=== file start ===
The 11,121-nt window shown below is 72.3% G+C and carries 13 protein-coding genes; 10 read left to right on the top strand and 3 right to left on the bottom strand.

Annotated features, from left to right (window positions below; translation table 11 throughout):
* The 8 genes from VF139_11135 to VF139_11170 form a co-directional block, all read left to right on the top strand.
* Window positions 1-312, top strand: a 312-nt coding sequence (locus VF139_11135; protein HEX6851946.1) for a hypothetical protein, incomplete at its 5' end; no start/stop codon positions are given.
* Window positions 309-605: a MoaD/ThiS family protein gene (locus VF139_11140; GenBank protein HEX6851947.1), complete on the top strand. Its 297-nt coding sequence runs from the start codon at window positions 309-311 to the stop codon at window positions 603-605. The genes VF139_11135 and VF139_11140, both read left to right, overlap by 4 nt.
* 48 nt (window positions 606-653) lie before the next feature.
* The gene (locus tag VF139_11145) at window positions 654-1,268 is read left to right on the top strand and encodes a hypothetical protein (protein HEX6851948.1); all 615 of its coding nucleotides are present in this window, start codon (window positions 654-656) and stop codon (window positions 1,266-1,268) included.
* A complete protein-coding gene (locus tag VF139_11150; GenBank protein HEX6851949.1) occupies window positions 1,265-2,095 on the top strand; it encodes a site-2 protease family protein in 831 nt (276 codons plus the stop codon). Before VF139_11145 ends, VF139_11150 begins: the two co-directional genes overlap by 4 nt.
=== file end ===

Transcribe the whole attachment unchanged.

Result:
The 11,121-nt window shown below is 72.3% G+C and carries 13 protein-coding genes; 10 read left to right on the top strand and 3 right to left on the bottom strand.

Annotated features, from left to right (window positions below; translation table 11 throughout):
* The 8 genes from VF139_11135 to VF139_11170 form a co-directional block, all read left to right on the top strand.
* Window positions 1-312, top strand: a 312-nt coding sequence (locus VF139_11135; protein HEX6851946.1) for a hypothetical protein, incomplete at its 5' end; no start/stop codon positions are given.
* Window positions 309-605: a MoaD/ThiS family protein gene (locus VF139_11140; GenBank protein HEX6851947.1), complete on the top strand. Its 297-nt coding sequence runs from the start codon at window positions 309-311 to the stop codon at window positions 603-605. The genes VF139_11135 and VF139_11140, both read left to right, overlap by 4 nt.
* 48 nt (window positions 606-653) lie before the next feature.
* The gene (locus tag VF139_11145) at window positions 654-1,268 is read left to right on the top strand and encodes a hypothetical protein (protein HEX6851948.1); all 615 of its coding nucleotides are present in this window, start codon (window positions 654-656) and stop codon (window positions 1,266-1,268) included.
* A complete protein-coding gene (locus tag VF139_11150; GenBank protein HEX6851949.1) occupies window positions 1,265-2,095 on the top strand; it encodes a site-2 protease family protein in 831 nt (276 codons plus the stop codon). Before VF139_11145 ends, VF139_11150 begins: the two co-directional genes overlap by 4 nt.